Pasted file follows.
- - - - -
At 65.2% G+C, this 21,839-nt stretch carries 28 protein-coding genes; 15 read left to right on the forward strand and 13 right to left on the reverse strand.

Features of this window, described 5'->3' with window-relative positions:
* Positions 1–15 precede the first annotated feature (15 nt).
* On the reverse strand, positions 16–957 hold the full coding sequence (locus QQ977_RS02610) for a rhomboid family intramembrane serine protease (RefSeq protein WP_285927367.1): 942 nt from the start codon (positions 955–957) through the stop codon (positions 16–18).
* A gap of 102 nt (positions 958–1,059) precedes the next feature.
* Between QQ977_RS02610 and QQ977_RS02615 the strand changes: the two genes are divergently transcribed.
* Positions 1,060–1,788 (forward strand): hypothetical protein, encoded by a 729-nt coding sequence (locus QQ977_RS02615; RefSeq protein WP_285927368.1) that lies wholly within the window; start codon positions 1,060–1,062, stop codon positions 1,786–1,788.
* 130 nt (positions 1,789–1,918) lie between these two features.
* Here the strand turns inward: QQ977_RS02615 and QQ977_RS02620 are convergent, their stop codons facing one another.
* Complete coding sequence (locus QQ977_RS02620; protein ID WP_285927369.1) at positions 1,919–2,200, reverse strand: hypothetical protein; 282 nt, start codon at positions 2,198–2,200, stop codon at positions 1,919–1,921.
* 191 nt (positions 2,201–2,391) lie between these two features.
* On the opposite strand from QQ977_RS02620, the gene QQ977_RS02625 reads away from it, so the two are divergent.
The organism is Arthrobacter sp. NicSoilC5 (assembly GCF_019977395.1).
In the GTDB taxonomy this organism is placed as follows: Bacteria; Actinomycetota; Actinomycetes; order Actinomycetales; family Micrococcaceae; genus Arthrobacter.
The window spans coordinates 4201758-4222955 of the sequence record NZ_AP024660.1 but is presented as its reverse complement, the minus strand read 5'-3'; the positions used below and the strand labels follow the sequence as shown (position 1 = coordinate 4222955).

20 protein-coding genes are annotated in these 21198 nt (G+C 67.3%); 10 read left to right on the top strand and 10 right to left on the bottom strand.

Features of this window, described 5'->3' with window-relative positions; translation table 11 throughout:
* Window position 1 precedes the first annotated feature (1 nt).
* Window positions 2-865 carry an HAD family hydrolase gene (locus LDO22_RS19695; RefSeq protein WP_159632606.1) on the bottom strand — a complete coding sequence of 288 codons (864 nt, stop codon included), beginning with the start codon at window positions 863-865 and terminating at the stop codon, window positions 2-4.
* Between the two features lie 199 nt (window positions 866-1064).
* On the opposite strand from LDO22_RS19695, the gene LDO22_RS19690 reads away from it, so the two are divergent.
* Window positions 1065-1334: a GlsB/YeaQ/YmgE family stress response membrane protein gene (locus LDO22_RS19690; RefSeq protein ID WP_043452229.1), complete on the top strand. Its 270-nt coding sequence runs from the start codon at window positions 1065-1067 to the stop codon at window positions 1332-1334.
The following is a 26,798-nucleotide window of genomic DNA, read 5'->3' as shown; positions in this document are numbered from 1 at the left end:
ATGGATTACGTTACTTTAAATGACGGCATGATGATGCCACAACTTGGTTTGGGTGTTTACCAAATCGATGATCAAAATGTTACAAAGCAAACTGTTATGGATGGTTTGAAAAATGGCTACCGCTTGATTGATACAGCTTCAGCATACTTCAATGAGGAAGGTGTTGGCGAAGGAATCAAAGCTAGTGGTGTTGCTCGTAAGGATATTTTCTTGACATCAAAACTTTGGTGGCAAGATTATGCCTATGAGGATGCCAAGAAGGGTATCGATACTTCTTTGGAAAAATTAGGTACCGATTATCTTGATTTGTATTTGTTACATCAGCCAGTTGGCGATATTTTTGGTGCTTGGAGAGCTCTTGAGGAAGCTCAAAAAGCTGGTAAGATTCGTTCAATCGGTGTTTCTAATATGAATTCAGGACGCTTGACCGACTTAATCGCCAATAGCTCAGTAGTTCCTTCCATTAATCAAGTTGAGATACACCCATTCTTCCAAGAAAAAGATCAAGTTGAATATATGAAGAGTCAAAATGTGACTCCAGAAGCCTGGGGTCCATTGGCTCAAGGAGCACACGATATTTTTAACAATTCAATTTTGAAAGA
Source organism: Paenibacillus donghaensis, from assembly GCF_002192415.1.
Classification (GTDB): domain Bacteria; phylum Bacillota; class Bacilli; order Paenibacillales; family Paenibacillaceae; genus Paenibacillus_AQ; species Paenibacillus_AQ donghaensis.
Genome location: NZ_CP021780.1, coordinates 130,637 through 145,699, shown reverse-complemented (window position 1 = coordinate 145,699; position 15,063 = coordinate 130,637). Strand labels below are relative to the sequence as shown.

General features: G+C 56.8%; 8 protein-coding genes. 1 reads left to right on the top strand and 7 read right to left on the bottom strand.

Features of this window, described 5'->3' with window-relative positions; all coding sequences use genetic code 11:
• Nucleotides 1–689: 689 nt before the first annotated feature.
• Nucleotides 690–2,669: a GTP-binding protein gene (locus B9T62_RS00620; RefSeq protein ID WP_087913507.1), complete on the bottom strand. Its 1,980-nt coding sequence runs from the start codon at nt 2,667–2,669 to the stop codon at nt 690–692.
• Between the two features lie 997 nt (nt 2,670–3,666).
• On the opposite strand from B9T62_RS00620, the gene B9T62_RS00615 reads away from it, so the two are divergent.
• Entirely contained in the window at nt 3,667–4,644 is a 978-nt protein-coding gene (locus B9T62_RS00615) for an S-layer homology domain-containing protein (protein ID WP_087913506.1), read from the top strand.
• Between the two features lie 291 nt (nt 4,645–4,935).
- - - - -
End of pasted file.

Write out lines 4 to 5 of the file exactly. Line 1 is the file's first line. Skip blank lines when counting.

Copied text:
* On the reverse strand, positions 16–957 hold the full coding sequence (locus QQ977_RS02610) for a rhomboid family intramembrane serine protease (RefSeq protein WP_285927367.1): 942 nt from the start codon (positions 955–957) through the stop codon (positions 16–18).
* A gap of 102 nt (positions 958–1,059) precedes the next feature.